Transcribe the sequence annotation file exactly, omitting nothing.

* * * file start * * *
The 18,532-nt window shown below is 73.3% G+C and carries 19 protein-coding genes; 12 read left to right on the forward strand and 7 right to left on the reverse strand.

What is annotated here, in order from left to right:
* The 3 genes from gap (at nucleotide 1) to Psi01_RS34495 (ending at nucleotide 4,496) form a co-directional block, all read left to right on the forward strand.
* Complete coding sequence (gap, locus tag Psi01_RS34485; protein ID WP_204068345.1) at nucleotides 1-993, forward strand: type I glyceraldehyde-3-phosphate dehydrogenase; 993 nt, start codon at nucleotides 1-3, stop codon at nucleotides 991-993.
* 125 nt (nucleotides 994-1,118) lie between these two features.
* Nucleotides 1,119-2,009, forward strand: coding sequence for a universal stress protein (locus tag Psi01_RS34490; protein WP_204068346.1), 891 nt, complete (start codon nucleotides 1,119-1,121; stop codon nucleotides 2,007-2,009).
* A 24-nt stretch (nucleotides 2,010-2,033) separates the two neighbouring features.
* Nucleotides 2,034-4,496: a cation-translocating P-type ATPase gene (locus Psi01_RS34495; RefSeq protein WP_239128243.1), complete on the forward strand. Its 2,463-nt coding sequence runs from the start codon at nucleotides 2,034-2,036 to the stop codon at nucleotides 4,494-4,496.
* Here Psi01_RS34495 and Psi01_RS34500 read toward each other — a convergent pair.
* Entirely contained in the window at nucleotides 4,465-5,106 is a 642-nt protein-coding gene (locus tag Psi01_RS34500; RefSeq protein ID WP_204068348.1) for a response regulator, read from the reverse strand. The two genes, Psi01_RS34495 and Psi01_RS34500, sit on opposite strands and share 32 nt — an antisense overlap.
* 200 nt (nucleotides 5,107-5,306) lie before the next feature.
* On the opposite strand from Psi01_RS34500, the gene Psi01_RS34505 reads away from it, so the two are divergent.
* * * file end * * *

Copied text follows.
The 18,532-nt window shown below is 73.3% G+C and carries 19 protein-coding genes; 12 read left to right on the forward strand and 7 right to left on the reverse strand.

What is annotated here, in order from left to right:
* The 3 genes from gap (at nucleotide 1) to Psi01_RS34495 (ending at nucleotide 4,496) form a co-directional block, all read left to right on the forward strand.
* Complete coding sequence (gap, locus tag Psi01_RS34485; protein ID WP_204068345.1) at nucleotides 1-993, forward strand: type I glyceraldehyde-3-phosphate dehydrogenase; 993 nt, start codon at nucleotides 1-3, stop codon at nucleotides 991-993.
* 125 nt (nucleotides 994-1,118) lie between these two features.
* Nucleotides 1,119-2,009, forward strand: coding sequence for a universal stress protein (locus tag Psi01_RS34490; protein WP_204068346.1), 891 nt, complete (start codon nucleotides 1,119-1,121; stop codon nucleotides 2,007-2,009).
* A 24-nt stretch (nucleotides 2,010-2,033) separates the two neighbouring features.
* Nucleotides 2,034-4,496: a cation-translocating P-type ATPase gene (locus Psi01_RS34495; RefSeq protein WP_239128243.1), complete on the forward strand. Its 2,463-nt coding sequence runs from the start codon at nucleotides 2,034-2,036 to the stop codon at nucleotides 4,494-4,496.
* Here Psi01_RS34495 and Psi01_RS34500 read toward each other — a convergent pair.
* Entirely contained in the window at nucleotides 4,465-5,106 is a 642-nt protein-coding gene (locus tag Psi01_RS34500; RefSeq protein ID WP_204068348.1) for a response regulator, read from the reverse strand. The two genes, Psi01_RS34495 and Psi01_RS34500, sit on opposite strands and share 32 nt — an antisense overlap.
* 200 nt (nucleotides 5,107-5,306) lie before the next feature.
* On the opposite strand from Psi01_RS34500, the gene Psi01_RS34505 reads away from it, so the two are divergent.